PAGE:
So withholding is when you withhold the urge to urinate or defecate. And so when children are potty trained too early, we see that in our clinic with pelvic floor dysfunction is that, oh, parents say, well, my child can hold and hold and hold. Their pelvic floor is so strong and it’s so good, but that doesn’t equal efficiency when you’re going to relax and release. So those children might be releasing just minimal amounts of urine in their bladder. And they’re retaining post void, residual urine, which can cause UTIs and other things along the way as they grow and develop. So this is kind of something that we’re bringing to the forefront and, and giving parents education on how to support pelvic health from a very young age. So your child doesn’t have to land in a clinic to see someone like myself.
Dr. Sarah (14:55):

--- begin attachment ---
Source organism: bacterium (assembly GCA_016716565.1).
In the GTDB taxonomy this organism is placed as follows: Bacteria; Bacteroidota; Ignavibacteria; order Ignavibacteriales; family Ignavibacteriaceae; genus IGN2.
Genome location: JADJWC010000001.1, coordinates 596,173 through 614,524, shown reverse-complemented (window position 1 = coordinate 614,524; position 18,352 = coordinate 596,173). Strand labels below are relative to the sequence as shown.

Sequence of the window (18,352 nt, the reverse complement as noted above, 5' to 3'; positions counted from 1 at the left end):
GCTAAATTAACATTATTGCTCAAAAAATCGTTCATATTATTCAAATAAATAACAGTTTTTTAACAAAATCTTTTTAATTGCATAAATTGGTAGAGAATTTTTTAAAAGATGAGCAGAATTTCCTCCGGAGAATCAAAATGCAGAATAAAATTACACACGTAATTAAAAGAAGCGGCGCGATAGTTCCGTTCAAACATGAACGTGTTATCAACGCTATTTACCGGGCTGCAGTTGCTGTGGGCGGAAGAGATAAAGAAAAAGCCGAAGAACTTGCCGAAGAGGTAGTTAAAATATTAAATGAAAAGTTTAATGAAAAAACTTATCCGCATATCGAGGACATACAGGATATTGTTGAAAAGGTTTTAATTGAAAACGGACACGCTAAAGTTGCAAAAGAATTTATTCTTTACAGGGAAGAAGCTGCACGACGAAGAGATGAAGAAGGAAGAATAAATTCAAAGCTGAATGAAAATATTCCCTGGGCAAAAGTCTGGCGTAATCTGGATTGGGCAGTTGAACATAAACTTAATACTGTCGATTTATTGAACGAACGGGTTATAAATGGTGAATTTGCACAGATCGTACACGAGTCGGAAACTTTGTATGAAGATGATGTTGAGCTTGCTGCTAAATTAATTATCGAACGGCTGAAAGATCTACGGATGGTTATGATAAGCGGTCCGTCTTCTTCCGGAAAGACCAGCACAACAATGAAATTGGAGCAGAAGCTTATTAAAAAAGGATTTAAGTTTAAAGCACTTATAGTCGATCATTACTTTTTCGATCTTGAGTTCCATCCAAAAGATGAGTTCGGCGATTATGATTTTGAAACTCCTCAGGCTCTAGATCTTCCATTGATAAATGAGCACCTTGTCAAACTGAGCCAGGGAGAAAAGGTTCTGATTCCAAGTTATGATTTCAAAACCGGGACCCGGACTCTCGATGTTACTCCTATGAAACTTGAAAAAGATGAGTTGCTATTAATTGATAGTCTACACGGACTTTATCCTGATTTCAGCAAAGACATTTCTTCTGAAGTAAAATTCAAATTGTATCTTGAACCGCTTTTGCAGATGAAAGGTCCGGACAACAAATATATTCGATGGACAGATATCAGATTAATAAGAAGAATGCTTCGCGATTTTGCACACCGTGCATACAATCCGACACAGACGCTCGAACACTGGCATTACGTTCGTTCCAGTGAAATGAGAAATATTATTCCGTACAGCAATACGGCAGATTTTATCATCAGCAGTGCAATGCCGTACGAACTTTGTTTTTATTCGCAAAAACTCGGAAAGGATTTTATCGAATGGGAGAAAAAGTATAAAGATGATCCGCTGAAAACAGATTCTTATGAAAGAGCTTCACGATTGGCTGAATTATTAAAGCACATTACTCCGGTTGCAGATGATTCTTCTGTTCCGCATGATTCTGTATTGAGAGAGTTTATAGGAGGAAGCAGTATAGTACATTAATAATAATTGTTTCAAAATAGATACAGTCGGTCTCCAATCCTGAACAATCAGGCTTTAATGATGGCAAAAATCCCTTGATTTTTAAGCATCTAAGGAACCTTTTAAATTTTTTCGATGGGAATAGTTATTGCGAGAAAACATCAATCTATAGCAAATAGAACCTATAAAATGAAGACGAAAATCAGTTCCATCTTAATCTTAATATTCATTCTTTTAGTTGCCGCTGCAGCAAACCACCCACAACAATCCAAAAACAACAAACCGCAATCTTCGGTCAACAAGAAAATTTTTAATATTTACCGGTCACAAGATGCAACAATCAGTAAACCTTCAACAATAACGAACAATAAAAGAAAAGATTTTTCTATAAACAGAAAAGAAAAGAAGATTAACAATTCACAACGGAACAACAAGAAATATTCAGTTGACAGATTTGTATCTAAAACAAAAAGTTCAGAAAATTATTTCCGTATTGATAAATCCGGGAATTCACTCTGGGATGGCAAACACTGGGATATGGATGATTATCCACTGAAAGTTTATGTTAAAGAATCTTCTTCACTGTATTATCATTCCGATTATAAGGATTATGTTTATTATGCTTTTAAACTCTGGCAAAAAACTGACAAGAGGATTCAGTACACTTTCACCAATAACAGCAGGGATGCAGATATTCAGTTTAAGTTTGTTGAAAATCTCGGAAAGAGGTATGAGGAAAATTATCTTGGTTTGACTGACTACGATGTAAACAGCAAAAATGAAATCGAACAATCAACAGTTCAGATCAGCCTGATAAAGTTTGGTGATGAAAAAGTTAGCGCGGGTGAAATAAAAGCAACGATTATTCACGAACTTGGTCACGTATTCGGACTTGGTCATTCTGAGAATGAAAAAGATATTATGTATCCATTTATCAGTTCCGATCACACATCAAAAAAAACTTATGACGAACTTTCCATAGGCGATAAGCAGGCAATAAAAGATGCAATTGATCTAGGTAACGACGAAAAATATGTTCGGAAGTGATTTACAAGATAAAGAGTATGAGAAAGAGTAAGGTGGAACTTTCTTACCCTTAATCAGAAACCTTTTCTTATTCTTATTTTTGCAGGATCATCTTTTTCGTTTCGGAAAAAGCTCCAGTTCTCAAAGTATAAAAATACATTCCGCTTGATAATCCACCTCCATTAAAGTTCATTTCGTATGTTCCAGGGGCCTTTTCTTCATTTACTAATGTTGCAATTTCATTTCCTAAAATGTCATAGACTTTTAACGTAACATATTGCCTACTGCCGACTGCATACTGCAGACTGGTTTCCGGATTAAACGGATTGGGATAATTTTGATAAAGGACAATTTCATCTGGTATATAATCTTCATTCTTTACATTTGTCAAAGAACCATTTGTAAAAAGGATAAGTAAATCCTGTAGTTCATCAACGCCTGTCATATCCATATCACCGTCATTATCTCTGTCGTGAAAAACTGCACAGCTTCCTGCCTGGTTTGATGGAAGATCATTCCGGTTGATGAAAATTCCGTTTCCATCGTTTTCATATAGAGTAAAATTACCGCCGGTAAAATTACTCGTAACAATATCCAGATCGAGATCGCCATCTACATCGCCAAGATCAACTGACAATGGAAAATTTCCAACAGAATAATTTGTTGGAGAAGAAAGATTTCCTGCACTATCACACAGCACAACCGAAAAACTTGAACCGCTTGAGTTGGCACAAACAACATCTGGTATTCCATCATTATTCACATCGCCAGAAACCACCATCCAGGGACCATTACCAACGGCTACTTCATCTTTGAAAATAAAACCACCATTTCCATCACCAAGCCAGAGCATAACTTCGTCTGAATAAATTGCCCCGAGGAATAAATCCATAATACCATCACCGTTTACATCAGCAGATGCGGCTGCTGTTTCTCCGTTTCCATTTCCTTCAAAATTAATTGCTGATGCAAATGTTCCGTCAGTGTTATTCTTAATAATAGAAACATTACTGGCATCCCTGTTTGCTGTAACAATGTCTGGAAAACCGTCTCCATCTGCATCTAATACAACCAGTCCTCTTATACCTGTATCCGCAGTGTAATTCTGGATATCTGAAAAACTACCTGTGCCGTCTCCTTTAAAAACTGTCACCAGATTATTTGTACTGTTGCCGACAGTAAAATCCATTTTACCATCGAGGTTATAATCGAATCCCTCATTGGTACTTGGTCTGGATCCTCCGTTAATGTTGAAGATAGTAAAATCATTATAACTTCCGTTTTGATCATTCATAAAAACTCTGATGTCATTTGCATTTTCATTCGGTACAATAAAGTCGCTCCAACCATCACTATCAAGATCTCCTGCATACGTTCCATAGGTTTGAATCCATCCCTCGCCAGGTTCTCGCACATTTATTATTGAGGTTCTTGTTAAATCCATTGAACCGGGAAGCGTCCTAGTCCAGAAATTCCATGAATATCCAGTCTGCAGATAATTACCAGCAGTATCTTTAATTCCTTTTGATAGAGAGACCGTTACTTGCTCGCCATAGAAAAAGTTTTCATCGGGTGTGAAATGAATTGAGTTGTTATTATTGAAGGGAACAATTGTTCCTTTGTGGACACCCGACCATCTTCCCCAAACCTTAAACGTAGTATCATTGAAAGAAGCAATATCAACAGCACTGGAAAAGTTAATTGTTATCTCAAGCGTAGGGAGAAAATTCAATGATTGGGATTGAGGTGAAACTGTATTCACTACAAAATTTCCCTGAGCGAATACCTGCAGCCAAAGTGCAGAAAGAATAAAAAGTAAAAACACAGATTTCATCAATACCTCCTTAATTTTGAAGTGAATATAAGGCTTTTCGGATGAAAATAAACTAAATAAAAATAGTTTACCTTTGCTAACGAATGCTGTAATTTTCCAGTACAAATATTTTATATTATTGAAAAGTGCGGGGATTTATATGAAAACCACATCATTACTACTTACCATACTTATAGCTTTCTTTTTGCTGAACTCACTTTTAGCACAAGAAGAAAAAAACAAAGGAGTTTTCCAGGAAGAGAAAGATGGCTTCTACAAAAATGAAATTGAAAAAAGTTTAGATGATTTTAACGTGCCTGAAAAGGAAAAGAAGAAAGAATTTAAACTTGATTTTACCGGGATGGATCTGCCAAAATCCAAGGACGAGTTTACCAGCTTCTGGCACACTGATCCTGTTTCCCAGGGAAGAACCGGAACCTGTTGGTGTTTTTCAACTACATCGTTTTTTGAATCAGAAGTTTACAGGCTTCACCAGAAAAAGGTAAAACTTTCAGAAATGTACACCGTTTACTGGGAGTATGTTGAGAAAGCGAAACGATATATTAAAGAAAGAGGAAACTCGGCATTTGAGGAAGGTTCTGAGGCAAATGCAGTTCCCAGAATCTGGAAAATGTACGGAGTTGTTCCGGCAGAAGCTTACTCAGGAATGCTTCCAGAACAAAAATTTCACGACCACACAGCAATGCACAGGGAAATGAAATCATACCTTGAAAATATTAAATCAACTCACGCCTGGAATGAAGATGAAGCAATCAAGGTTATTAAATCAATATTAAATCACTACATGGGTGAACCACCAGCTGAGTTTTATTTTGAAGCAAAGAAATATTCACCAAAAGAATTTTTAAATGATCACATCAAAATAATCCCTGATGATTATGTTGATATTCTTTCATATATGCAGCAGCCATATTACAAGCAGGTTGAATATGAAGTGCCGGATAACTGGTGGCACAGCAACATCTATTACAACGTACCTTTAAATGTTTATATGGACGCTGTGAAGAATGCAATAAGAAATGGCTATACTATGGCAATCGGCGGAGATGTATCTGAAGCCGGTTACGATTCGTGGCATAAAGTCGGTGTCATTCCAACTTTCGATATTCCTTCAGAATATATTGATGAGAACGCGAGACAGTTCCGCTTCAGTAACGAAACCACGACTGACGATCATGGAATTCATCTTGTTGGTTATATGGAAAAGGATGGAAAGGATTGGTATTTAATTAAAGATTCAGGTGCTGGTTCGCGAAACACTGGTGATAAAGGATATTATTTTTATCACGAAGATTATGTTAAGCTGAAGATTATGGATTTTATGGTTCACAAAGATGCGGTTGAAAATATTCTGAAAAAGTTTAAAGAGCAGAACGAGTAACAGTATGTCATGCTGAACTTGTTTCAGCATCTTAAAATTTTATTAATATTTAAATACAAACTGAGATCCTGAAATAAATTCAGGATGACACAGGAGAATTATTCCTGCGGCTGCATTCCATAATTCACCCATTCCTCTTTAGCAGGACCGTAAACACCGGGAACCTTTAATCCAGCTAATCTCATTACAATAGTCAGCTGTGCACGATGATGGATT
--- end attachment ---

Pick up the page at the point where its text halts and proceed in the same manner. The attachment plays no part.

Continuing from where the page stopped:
Yeah. And I think that’s so important for parents to hear, cuz I think I hear this all the time in all kinds of other milestones, right? Like there’s this sort of, I don’t know exactly where it comes from. I think it’s part of our society and it’s like deep achievement. Yeah. Heavy like energy, but this, and like this competitive energy that we have in American culture potentially. But I think this idea that like, why not sooner? Yeah. How fast can we do this? My kids advanced. Right. And like, I, I actually think that that can get in our way, a lot of times with our kids, like your kid is very naturally biologically primed to learn these skills when they’re ready. And if we can let go of any agenda we have and sort of sit back and trust that our kid is gonna do this when they’re ready and we’ll know, we’ll know when they’re ready, because they will basically tell us, I’m ready now give me that potty. Like that, there’s a way in which we, we can sometimes accidentally get in the way with our agenda and then actually can slow the, til the process and create like milestone anxiety in our, in our children or well milestone anxiety in us that leads to a delay. Yeah. Developmentally in our children.